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Temperature Sensor?


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#1 Omar (OZ)

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Posted 18 August 2010 - 07:07 PM

I have a little electronic thermometer. Its got a temperature sensor obviously, so I want to use it on my nerduino... the sensor has a red and black cable on, how would I use this? I'll go look at tutorials for an arduino temperature sensor in case they have two wires too.
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#2 Steven Behnke

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Posted 18 August 2010 - 07:12 PM

The way I've seen these kinds of devices work on the Arduino is that they plug into the analog in and then ground. Measuring the analog value can then somehow be converted into an actual temperature value, but I'm not exactly sure how to calibrate it. I believe makezine.com has a Garduino project that uses a temperature sensor, moisture sensor and light sensor. They should all be fairly similar. I can't wait to order more gadgets for my Netduino so I can give more specific advice.

#3 Omar (OZ)

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Posted 18 August 2010 - 07:35 PM

The way I've seen these kinds of devices work on the Arduino is that they plug into the analog in and then ground.


If I where to do this, is there any risk of messing up my netduino?
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#4 Szymon

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Posted 18 August 2010 - 07:47 PM

On arduino I used these two temperature sensors:
DS18S20 One Wire Digital Temperature Sensor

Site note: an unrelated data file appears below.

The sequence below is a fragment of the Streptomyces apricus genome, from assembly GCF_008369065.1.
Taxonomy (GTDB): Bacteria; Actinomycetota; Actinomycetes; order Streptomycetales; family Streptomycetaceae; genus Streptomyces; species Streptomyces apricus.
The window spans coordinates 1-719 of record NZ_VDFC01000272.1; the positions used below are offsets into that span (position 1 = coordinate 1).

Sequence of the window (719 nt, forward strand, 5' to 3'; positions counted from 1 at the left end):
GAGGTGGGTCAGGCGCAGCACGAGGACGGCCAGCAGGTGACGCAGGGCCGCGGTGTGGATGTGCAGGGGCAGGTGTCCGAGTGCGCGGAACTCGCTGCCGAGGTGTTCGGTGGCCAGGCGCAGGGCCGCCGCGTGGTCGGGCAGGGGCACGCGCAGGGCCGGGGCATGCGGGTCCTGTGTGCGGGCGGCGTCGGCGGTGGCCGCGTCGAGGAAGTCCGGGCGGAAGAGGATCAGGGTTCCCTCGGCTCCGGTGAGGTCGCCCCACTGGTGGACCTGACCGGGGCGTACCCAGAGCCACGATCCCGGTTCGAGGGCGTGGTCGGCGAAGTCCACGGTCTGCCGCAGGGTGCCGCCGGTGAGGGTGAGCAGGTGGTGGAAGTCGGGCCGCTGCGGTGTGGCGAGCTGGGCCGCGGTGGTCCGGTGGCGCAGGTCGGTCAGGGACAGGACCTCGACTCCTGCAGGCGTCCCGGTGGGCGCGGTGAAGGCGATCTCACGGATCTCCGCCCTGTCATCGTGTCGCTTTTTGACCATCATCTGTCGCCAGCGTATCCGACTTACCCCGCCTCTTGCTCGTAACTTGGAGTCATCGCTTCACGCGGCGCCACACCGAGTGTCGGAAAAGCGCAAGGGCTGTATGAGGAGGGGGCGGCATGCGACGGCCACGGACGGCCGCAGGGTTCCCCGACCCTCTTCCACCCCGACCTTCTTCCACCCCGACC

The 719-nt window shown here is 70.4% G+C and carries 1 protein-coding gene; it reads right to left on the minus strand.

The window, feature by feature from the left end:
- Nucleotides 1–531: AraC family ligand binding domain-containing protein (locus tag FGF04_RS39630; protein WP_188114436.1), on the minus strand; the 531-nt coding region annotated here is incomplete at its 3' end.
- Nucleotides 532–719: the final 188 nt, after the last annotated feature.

SHT15 Humidity and Temperature Sensor

Both are very easy to use and produce good results. Last year I've built several wireless units that were measuring temperature, humidity and light level around the house. I put them in the repurposed AirWick Mini automatic refreshners (so I also got a motion sensor as bounus). Here are some photos: http://cid-4c7ec0c21...tal electronics

Anyway, if anyone here is interested I can look into converting the drivers for these sensors to .NET MF.

#5 Omar (OZ)

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Posted 18 August 2010 - 07:58 PM

On arduino I used these two temperature sensors:
DS18S20 One Wire Digital Temperature Sensor
SHT15 Humidity and Temperature Sensor

Both are very easy to use and produce good results. Last year I've built several wireless units that were measuring temperature, humidity and light level around the house. I put them in the repurposed AirWick Mini automatic refreshners (so I also got a motion sensor as bounus). Here are some photos: http://cid-4c7ec0c21...tal electronics

Anyway, if anyone here is interested I can look into converting the drivers for these sensors to .NET MF.

Wow that is very clever! I like the housing for it too, it blends in perfectly
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#6 Chris Walker

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Posted 18 August 2010 - 08:26 PM

Anyway, if anyone here is interested I can look into converting the drivers for these sensors to .NET MF.